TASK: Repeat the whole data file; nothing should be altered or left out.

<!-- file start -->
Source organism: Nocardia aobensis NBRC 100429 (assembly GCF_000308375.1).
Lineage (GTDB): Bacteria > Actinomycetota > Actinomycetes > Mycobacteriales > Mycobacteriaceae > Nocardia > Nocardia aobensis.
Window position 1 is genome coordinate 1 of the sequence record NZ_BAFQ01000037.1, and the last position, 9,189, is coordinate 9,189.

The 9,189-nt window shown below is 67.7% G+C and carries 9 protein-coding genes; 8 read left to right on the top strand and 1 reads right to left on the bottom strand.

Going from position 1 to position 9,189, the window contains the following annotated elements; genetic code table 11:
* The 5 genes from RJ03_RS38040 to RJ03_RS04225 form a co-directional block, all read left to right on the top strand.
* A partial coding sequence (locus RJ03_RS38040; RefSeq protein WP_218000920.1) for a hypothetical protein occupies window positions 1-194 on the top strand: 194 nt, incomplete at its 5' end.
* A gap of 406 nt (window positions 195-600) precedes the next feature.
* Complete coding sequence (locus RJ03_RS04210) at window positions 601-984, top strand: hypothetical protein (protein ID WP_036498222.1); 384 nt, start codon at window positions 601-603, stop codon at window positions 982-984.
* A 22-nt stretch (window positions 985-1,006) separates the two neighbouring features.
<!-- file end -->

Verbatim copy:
Source organism: Nocardia aobensis NBRC 100429 (assembly GCF_000308375.1).
Lineage (GTDB): Bacteria > Actinomycetota > Actinomycetes > Mycobacteriales > Mycobacteriaceae > Nocardia > Nocardia aobensis.
Window position 1 is genome coordinate 1 of the sequence record NZ_BAFQ01000037.1, and the last position, 9,189, is coordinate 9,189.

The 9,189-nt window shown below is 67.7% G+C and carries 9 protein-coding genes; 8 read left to right on the top strand and 1 reads right to left on the bottom strand.

Going from position 1 to position 9,189, the window contains the following annotated elements; genetic code table 11:
* The 5 genes from RJ03_RS38040 to RJ03_RS04225 form a co-directional block, all read left to right on the top strand.
* A partial coding sequence (locus RJ03_RS38040; RefSeq protein WP_218000920.1) for a hypothetical protein occupies window positions 1-194 on the top strand: 194 nt, incomplete at its 5' end.
* A gap of 406 nt (window positions 195-600) precedes the next feature.
* Complete coding sequence (locus RJ03_RS04210) at window positions 601-984, top strand: hypothetical protein (protein ID WP_036498222.1); 384 nt, start codon at window positions 601-603, stop codon at window positions 982-984.
* A 22-nt stretch (window positions 985-1,006) separates the two neighbouring features.